# Open the image and convert it into a tensorimg = tensorify_image(img_pth)# Slice the image into top and bottomtop = img[:14, :]bottom = img[14:, :]

2. Flipping the bottom image

Once we’ve gotten the two halves of image separately, we need to flip the bottom half so that we can compute an elementwise difference between the two to get our univariate independant variable. torch provides a method called flip(tensor, dimensions) which flips a tensor/matrix along the given dimensions i.e. width/height in our case.

Since we want to flip along the horizontal axis which is the zeroth axis, we can do it as follows

bottom = img[14:, :]flipped_bottom = torch.flip(bottom, [0])

3. Visualize the components

Now, we can have a look at the top, bottom, flipped_bottom images separately and also overlay the bottom part on the top to see the difference between a three image and a seven image. This we can do using matplotlib as follows.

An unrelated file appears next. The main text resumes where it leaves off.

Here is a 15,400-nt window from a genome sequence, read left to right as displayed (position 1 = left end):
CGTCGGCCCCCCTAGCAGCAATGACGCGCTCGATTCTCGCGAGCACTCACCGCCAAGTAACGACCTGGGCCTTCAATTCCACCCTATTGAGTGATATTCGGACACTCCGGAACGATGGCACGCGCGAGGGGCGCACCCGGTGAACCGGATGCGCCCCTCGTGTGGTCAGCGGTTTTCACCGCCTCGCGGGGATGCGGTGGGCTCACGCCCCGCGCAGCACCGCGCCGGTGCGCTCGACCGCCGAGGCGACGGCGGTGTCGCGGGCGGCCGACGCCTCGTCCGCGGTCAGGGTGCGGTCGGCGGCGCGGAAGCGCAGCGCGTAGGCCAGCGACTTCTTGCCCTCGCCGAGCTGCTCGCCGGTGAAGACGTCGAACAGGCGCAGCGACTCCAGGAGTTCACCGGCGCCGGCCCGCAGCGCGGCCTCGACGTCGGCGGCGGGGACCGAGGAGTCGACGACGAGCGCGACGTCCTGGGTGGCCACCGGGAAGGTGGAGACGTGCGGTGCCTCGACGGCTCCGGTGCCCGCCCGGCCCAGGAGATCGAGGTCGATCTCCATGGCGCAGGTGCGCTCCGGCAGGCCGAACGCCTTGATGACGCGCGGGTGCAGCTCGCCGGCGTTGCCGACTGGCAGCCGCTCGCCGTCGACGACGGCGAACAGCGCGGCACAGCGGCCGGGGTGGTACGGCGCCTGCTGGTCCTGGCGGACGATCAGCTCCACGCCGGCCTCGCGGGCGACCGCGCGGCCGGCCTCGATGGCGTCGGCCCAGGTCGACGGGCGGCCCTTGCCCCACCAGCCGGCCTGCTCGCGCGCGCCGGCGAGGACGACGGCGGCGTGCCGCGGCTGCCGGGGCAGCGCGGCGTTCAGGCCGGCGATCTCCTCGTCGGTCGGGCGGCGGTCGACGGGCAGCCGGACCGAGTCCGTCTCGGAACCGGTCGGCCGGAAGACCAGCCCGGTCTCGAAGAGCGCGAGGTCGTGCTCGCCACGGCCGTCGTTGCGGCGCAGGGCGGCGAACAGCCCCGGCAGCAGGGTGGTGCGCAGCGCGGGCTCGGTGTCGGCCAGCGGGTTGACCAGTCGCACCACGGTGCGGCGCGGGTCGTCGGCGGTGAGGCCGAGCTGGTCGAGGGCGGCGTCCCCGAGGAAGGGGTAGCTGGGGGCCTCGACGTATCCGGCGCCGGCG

Using this function if we randomly plot a three and a seven, they look as follows

Image by Vinayak

As we can see the components of threes tend to overlap over one another in the same positions but the components of seven have little to no overlap. We can measure the extent of this overlap by computing a box to box distance between the corresponding boxes of both the top half and the bottom flipped half images.

4. Distance Computation

We will take the l2_norm i.e. squared distance computed elementwise for every box in the top and bottom_flipped image components for every image. The distance computation is straightforward. We difference the tensors, square them and take a mean across all the dimensions and take a square root of the same. Finally we retrieve a scalar from this aggregated result using the .item() method.